BYU Signs Deal With Drug Maker Merck

Brigham Young University on Monday capped its recent milestone research identifying biochemical triggers for pain and fever by signing a potentially lucrative deal with Merck & Co. Inc.


The Provo school’s pact with the global pharmaceutical giant stems from BYU biochemistry professor Daniel Simmons’ discovery in October of COX-3. The enzyme may be key to unlocking the long-baffling mystery of how acetaminophen — the drug sold in "aspirin-free" pain relievers such as Tylenol — works.

Specific terms were not disclosed. However, the LDS Church-owned school confirmed the deal provides the university future royalties in return for licenses on patent-pending biotechnology. Merck also agreed to fund the next 2 1/2 years of Simmons’ research.

"It is important to see our results eventually move out of the lab and into the marketplace, where they can affect the lives of regular people," Simmons said.

By understanding how acetaminophen apparently inhibits COX-3, researchers hope to design better remedies for the kinds of pain the drug has relieved.

Such was the case in 1991, after Simmons and his colleagues discovered the COX-2 enzyme, leading to a new generation of drugs that relieved pain without the stomach-churning side effects of regular aspirin.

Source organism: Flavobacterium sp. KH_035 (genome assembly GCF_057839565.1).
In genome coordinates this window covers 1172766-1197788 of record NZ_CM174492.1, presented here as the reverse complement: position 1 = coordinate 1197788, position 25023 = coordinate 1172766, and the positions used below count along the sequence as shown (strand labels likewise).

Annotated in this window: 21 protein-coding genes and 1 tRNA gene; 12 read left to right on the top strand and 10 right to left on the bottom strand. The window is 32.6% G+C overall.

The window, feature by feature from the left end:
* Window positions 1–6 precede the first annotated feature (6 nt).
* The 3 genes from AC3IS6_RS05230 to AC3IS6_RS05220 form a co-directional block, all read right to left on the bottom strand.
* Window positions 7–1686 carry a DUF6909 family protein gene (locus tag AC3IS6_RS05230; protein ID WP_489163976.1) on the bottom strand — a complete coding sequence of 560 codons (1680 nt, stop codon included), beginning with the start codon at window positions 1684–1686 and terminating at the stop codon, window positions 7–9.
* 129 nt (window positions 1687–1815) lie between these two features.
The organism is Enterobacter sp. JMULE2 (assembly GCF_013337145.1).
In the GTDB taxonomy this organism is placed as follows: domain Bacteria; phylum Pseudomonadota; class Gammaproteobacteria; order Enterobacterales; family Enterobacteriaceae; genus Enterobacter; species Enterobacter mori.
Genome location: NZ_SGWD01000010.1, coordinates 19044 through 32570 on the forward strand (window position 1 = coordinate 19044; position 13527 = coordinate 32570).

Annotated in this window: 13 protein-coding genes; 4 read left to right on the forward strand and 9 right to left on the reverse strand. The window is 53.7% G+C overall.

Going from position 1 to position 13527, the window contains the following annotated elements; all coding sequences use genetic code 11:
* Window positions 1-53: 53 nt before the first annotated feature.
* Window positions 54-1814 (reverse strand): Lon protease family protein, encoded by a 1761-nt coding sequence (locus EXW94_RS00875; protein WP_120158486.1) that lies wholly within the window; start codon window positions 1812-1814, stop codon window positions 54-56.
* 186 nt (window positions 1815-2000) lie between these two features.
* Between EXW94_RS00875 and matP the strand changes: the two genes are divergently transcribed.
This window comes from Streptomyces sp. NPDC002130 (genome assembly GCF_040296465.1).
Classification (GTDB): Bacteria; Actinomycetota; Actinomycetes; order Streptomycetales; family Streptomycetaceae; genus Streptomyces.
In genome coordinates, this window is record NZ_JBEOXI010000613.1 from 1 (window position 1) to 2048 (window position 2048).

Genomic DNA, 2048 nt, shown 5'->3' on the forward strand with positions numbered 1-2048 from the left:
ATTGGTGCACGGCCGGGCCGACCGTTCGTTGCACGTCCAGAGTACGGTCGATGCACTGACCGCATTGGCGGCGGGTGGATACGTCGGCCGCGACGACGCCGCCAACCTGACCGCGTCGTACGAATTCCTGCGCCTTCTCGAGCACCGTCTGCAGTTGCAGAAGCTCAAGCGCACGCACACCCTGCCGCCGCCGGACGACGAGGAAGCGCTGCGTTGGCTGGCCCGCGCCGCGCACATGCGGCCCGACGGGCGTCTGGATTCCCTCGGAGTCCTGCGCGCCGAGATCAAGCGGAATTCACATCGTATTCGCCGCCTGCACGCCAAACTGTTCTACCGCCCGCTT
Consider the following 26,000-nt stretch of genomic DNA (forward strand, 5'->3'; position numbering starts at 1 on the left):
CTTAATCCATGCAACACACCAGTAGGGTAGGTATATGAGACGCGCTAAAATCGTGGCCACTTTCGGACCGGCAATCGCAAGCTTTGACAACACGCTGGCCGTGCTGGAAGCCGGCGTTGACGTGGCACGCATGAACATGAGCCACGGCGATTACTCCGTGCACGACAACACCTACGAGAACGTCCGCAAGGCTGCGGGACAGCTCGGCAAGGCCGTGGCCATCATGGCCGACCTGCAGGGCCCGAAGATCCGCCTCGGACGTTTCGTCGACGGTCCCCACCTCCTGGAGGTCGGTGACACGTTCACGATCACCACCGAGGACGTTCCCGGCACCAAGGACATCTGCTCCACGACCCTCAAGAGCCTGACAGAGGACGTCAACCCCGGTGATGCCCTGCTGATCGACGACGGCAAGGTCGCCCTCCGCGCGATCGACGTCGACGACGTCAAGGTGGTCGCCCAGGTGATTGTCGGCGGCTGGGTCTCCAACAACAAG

The professor’s interest in pain relief extends beyond the lab; his wife, Trudy, suffers from arthritis and has benefited from using new drugs developed since her husband’s findings more than a decade ago.

"One of Merck’s strengths is the discovery of therapeutic molecules that target novel and important biological mechanisms, such as COX-2, which resulted in the new drugs Vioxx and Arcoxia," said Don Nicholson, head of pharmacology, biochemistry and molecular biology for Merck in Montreal.

It was not until 1971 that scientists learned aspirin relieved headaches by inhibiting what was later called COX-1. Discovery of the first of the cyclooxygenase enzymes won British researcher John Vane the 1982 Nobel Prize in medicine.

About nine years later, Simmons found COX-2, the enzyme to blame for fever, inflammation and some associated pain.

In addition to last fall’s COX-3 discovery, Simmons and his research team also recently reported discovery of two proteins — categorized as PCOX-1, or "partial COX-1" — that could be related in a yet-to-be-determined way to the COX enzymes.

Those new proteins are also covered by BYU’s patent applications and are included in its agreement with Merck, said the school’s technology transfer director, Lynn Astle.

He said BYU did not make similar deals relating to Simmons’ discovery in 1991, a time when such considerations were more rare. In retrospect, though, the school missed out on what would have been a fortune in potential royalties.

This time, the school was ready to exercise its rights. While mum on specific dollar figures involved, Astle acknowledged the deal could be lucrative indeed if it leads to drug developments like those coming from the COX-2 research.

"Dr. Simmons is certainly one of our stars here, and he is shining very brightly," he said.

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